or `X op (Y op Z)`

), `xfy`

means right-associative (`X op Y op Z`

means `op(X,op(Y,Z))`

), and `yfx`

means left-associative (`X op Y op Z`

means `op(op(X,Y),Z)`

). Every special symbol of Prolog, such as ‘`:-`

’ and ‘`,`

’ (conjunction in the body of a clause), is a predefined operator. The interpretation of operators can be visualised by means of the predicate `display`

, which writes a term without operators. For instance, the query `?-display((p:-q,r,s))`

writes `:-(p,','(q,','(r,s)))`

. The extra parentheses are needed because `:-`

binds very weakly.

The `is`

predicate is a built-in feature of Prolog, and is declared as an infix operator. Its behaviour is illustrated by the following queries:

```
?-X is 5+7-3.
X = 9
?-9 is 5+7-3.
Yes
?-9 is X+7-3.
Error in arithmetic expression
?-X is 5*3+7/2.
X = 18.5
```

Tip

Try these queries here in SWISH.

```
% Try these queries here.
```

The last example shows, that arithmetic expressions obey the usual precedence rules (which can be overruled using parentheses). Also, note that the `is`

predicate can handle real numbers.

Prolog also provides a built-in predicate `=`

, but this predicate behaves quite differently from `is`

, since it performs *unification* rather than arithmetic evaluation (see also Section 2.3). The following queries illustrate the operation of `=`

:

```
?-X = 5+7-3.
X = 5+7-3
?-9 = 5+7-3.
No
?-9 = X+7-3.
No
?-X = Y+7-3.
X = _947+7-3
Y = _947
?-X = f(X).
X = f(f(f(f(f(f(f(f(f(f(f(f(f(f(f(f(f(f(f(f(f(f(f(f(f(f(f(f(f(f(f
(f(f(f(f(f(f(f(f(f(f(f(f(f(f(f(f(f(f(f(f(f(f(f(f(f(f(f(f(f(f(f(f(
Error: term being written is too deep
```

The first query just unifies `X`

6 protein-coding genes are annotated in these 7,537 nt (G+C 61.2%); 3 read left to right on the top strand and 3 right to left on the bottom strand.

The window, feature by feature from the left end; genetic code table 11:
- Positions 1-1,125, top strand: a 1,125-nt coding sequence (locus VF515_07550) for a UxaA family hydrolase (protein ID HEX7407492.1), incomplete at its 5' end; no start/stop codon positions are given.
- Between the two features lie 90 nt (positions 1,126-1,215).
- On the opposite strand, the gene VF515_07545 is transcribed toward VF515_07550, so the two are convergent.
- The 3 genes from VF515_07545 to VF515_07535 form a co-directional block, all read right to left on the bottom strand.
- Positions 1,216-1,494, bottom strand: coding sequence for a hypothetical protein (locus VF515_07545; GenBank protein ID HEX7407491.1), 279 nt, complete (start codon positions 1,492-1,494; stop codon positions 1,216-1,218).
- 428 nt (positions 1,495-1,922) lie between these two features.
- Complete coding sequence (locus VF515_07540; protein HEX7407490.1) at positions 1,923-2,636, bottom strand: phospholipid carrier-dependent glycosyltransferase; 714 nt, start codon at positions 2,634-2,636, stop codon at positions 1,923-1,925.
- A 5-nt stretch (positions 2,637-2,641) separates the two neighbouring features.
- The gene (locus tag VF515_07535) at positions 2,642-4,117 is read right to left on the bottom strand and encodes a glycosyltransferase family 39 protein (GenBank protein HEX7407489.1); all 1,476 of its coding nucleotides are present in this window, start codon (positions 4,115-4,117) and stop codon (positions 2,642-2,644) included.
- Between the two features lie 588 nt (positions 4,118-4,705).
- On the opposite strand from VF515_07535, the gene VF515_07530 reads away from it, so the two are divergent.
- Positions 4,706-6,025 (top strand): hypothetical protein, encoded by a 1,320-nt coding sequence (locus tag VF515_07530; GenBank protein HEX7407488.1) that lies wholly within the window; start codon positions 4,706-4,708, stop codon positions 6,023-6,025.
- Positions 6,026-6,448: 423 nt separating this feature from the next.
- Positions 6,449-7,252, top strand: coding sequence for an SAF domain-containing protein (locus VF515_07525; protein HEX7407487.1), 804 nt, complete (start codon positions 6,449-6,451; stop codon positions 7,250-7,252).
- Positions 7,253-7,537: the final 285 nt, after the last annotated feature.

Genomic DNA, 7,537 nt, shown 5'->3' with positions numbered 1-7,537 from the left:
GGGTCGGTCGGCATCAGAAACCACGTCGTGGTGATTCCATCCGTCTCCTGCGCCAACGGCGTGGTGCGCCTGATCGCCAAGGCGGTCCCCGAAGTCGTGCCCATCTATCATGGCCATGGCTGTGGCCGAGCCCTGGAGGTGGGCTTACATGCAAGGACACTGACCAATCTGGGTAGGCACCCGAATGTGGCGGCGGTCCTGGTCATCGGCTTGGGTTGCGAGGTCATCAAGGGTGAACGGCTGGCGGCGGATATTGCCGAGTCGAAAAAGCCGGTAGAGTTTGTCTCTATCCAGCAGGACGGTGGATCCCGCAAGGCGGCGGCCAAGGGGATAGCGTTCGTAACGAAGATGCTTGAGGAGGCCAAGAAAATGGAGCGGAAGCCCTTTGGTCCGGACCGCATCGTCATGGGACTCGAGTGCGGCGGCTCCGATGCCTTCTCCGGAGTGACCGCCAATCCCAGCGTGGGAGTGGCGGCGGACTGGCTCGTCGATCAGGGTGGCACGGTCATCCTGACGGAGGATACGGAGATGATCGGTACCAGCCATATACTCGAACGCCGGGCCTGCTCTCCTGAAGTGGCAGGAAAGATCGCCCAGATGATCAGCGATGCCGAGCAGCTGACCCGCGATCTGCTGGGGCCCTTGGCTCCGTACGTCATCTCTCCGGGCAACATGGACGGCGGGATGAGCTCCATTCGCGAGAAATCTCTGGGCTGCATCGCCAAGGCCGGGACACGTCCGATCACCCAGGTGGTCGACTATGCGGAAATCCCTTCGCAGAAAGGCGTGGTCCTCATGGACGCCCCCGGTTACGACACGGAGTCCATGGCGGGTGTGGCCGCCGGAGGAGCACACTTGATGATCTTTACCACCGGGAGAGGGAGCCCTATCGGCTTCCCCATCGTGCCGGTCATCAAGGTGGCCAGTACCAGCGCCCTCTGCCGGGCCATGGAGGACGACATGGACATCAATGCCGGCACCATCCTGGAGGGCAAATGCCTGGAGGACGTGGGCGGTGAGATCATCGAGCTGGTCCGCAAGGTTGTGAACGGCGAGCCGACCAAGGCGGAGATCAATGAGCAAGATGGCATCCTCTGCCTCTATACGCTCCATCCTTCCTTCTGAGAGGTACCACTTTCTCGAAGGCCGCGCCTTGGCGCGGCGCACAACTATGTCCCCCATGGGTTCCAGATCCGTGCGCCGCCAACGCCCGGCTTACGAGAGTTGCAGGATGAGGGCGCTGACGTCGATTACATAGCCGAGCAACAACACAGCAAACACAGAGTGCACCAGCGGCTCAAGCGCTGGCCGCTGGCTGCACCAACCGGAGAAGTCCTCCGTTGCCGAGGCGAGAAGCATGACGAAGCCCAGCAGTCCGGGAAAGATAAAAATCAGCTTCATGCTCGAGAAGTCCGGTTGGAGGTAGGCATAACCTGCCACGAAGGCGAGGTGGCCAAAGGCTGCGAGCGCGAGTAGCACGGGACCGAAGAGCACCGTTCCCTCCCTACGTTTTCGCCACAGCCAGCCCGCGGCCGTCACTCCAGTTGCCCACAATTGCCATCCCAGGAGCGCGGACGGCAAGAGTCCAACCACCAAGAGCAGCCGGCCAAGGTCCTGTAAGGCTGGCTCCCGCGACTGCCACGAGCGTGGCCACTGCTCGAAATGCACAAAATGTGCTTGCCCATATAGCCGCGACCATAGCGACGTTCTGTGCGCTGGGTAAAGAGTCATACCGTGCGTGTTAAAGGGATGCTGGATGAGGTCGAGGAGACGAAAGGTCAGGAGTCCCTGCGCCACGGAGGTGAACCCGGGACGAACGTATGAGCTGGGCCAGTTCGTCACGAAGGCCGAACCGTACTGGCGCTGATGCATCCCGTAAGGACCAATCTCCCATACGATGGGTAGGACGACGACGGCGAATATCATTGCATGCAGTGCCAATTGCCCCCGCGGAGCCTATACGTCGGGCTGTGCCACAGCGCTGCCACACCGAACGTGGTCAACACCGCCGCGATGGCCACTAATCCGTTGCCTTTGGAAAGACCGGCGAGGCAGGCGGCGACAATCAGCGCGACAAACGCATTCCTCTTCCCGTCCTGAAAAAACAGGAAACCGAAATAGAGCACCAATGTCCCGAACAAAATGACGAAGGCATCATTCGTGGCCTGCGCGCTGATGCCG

with the term `5+7-3`

(i.e. `+(5,-(7,3))`

), which of course succeeds. In the second and third query, we try to unify a constant with a complex term, which fails. The fourth query succeeds, leaving `Y`

unbound (`_947`

is an internal variable name, generated by Prolog).

Tip

Try these queries here in SWISH. Is the answer to the last query really as described above?

```
% Try these queries here.
```

The fifth query illustrates that Prolog indeed omits the occur check (Section 2.3) in unification: the query should have failed, but instead it succeeds, resulting in the circular binding { `X`

→ `f(X)`

}. The problem only becomes apparent when Prolog tries to write the resulting term, which is infinite. Just to stress that Prolog quite happily constructs circular bindings, take a look at the following strange program:

```
strange:-X=f(X).
```

The query `?-strange`

succeeds, and since there is no answer substitution, it is not apparent that there is a circular binding involved.

Write a predicate `zero(A,B,C,X)`

which, given the coefficients \(a\), \(b\) and \(c\), calculates both values of \(x\) for which \(ax^2 + bx + c = 0\).

Finally, we mention that Prolog provides a number of other useful arithmetic predicates, including the inequality tests `<`

and `>`

, and their reflexive counterparts `=<`

and `>=`

. For these tests, both arguments should be instantiated to numbers.